Ingredients

Always use fresh, high quality ingredients.  It’s the key to how things will taste.  Every now and then I go through my cupboards and check things.  I taste nuts, flours, and chocolate, just to make sure nothing has spoiled.  You may not feel that you would know if the nuts or flour was spoiled but here is the thing: if it has been in the cupboard for over 6 months, or you cannot remember when you bought it or it tastes bitter at all or the expiration date has passed, then in all likelihood it is time to toss it.  Look at it this way: if you use it and it is old then chances are whatever you make with it will taste off. With dry goods it will probably not make anyone sick, but still, why spend all that energy and risk your reputation as a baker just to save a few pennies?

 There is a saying in the food industry: “When in doubt, throw it out!”

Butter:  Use unsalted butter for baking, period.  Unsalted butter is the preferred choice for baking and has been forever.  If you must substitute margarine, try to find unsalted margarine for baking.

Chocolate: Use a high quality semi-sweet 52.9% cocoa dark chocolate.  I like to use Callebaut chocolate.  It comes in 11-pound blocks, and I usually purchase half a block.   We have a shop called “By The Pound” in Ann Arbor and I can get it there.  You may have to find a specialty or bulk food store to purchase a whole or half block.   Usually you can find 1 to 2-pound blocks at specialty grocery stores, such as Whole Foods. 

Cocoa: Use Dutched cocoa whenever possible.

Eggs: Use large eggs.  Use real eggs, not egg substitutes. Consuming raw or undercooked meats, poultry, seafood, shellfish, eggs or unpasteurized milk may increase your risk of foodborne illness.  A few of my recipes contain uncooked eggs.  I have been making them for years without any problems.  I do, however, offer alternative preparations for those recipes which do not require uncooked eggs.

Flour: Use the right kind of flour for the recipe.  All purpose flour has gluten in it and cake flour does not.  This gluten gives bread its dense and chewy texture.  In many cases all purpose flour is the right flour to use, but if the recipe calls for cake flour be sure to use cake flour.  The quantities do not always equate if substitutions are made.  When substituting alternate grain flours because of allergies to wheat, see the Gluten-Free Baking Mix recipe (below.)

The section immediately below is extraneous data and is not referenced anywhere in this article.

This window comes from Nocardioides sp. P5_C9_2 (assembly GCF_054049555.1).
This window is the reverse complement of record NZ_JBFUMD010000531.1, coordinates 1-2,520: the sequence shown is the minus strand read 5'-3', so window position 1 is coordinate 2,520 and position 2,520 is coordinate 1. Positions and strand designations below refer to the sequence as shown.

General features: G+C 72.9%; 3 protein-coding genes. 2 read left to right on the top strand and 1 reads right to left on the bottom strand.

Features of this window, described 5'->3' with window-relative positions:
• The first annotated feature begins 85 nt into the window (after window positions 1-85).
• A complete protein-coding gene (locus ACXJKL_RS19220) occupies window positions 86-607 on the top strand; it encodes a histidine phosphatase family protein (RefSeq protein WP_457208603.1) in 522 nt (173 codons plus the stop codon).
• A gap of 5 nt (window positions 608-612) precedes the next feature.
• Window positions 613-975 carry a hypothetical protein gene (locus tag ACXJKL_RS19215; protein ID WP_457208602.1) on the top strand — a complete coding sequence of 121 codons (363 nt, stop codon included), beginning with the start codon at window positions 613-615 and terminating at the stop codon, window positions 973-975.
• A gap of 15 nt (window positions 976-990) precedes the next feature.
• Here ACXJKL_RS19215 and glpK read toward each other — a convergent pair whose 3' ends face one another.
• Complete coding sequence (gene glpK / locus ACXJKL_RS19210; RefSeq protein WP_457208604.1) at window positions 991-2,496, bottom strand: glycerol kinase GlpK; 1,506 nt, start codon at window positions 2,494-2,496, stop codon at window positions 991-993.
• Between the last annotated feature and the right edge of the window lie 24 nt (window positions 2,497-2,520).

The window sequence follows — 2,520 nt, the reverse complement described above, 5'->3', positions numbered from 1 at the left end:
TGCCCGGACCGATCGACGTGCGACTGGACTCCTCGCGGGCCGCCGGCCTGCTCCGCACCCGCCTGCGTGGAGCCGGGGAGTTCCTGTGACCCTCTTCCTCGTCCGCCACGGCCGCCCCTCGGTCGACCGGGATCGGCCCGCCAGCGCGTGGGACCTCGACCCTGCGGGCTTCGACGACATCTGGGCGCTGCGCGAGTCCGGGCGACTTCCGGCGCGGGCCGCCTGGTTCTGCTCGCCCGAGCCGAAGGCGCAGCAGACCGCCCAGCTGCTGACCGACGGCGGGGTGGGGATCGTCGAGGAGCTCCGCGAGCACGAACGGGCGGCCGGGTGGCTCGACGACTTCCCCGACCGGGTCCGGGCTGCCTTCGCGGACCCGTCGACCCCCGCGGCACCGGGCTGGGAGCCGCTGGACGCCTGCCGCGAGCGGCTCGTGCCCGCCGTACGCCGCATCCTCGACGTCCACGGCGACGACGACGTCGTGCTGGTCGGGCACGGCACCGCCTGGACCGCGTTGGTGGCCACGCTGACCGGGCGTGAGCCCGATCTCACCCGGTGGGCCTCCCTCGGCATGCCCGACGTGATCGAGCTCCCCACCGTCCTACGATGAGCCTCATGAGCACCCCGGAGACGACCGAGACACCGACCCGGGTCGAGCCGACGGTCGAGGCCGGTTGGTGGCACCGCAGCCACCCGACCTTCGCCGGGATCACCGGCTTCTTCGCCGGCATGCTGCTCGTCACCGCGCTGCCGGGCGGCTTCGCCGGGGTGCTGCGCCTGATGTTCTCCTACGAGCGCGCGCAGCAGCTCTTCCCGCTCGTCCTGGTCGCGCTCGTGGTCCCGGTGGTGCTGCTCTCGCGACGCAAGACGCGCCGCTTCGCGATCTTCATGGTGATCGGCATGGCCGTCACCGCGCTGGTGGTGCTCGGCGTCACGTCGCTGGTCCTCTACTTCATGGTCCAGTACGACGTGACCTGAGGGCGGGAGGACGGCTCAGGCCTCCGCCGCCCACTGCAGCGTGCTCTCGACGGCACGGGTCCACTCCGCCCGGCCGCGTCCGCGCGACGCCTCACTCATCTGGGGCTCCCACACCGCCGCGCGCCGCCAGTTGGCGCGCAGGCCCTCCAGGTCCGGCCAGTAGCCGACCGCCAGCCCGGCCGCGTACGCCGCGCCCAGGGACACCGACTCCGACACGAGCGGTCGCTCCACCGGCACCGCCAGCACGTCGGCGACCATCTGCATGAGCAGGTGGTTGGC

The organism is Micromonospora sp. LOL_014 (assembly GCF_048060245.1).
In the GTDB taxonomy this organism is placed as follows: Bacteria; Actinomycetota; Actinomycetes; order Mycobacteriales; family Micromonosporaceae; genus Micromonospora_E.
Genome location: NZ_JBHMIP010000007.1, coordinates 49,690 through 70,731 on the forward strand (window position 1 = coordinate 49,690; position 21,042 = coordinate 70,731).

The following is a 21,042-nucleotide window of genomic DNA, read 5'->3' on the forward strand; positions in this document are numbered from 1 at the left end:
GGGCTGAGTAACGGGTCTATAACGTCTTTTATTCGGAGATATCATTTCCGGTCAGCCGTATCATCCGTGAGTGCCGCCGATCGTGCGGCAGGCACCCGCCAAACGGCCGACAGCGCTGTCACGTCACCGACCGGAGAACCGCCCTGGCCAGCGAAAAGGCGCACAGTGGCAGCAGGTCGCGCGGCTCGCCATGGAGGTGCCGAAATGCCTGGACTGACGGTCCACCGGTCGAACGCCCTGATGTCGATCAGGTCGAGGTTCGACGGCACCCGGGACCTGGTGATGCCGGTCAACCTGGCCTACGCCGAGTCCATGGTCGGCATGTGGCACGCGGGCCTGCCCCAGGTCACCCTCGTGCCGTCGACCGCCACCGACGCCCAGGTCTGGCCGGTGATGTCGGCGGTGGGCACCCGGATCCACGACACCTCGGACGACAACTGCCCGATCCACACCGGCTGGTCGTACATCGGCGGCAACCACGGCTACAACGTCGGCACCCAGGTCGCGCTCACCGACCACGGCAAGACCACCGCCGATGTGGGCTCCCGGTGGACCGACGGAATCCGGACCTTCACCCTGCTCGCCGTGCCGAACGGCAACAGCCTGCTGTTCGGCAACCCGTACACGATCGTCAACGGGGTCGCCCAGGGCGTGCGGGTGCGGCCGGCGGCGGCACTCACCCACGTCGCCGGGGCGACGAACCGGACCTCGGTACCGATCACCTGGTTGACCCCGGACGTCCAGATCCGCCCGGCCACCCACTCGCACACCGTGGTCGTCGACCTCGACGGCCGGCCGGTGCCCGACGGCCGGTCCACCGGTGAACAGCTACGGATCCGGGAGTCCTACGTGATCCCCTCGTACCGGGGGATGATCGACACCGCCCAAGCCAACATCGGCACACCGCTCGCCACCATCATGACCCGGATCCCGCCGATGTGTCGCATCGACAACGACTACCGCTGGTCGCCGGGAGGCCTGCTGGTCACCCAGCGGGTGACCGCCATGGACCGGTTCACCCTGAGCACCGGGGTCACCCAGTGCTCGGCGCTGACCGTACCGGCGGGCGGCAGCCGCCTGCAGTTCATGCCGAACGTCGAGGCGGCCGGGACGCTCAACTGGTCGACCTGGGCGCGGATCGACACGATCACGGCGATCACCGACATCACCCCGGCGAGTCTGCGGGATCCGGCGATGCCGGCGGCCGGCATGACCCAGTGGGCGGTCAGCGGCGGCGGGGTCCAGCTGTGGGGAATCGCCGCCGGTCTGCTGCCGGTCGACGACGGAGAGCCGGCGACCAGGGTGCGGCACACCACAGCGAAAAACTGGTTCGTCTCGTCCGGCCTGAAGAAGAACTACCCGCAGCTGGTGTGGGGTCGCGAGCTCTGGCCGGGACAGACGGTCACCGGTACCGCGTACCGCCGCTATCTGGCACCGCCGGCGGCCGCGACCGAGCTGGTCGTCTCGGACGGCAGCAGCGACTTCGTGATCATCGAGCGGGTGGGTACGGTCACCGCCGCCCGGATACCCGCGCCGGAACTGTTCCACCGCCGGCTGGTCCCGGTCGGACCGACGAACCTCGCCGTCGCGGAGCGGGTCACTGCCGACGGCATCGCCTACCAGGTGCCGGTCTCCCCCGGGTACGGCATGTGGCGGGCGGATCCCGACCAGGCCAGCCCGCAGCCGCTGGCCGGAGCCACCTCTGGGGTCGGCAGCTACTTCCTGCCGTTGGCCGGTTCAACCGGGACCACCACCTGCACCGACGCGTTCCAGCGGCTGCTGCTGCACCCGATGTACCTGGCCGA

Heavy Cream: Heavy cream is the same thing as whipping cream.

Lemon or Orange Juice: Use real lemon juice squeezed from fresh lemons.  To get the most juice per lemon make sure the lemons are room temperature, then cut them in half.  Use a fork to break up the pulp and squeeze the juice through a strainer to remove the seeds.  Or if you are lucky enough to have a juicer, that works, too.  I have a manual juicer, which is a good work out for your upper arms. Remember to switch sides.

Vanilla: Use real vanilla.  Imitation vanilla tastes artificial and has an aftertaste.  I think it is better to just leave out the vanilla rather than use artificial vanilla.

Gluten-Free Baking: If you can find a good gluten-free baking mix that you like then by all means use the commercial product.  I have found these gluten-free mixes to be very good.  You can also make your own gluten-free mixture using the following ingredients.  Make a batch and keep it on hand.  In general you can substitute this one-to-one for white or whole wheat flour. Sometimes you may need to add a little more of the baking mix.

Gluten-Free Baking Mix

1 cup coconut flour

1 cup potato starch

1 cup tapioca flour

1 cup sweet white sorghum flour

1 cup amarath flour

Combine all ingredients and store in an air-tight container.  Makes 5 cups.

Alternative Sweeteners

My favorite alternative sweetener is maple syrup.  Be sure you are buying pure maple syrup.  I found out the hard way that just because the label says maple syrup does not mean that the bottle contains anything that came out of a tree!  Check the ingredient list.  When substituting maple syrup for sugar in cookies, I find that you can reduce the amount of eggs by half and that you may need to add more dry ingredients such as another cup of oats or a half cup more flour.  Other liquid sweeteners such as agave and honey would need the same accommodations.  I have not tried all the new artificial sweeteners on the market as I like to stay with natural ingredients as much as possible.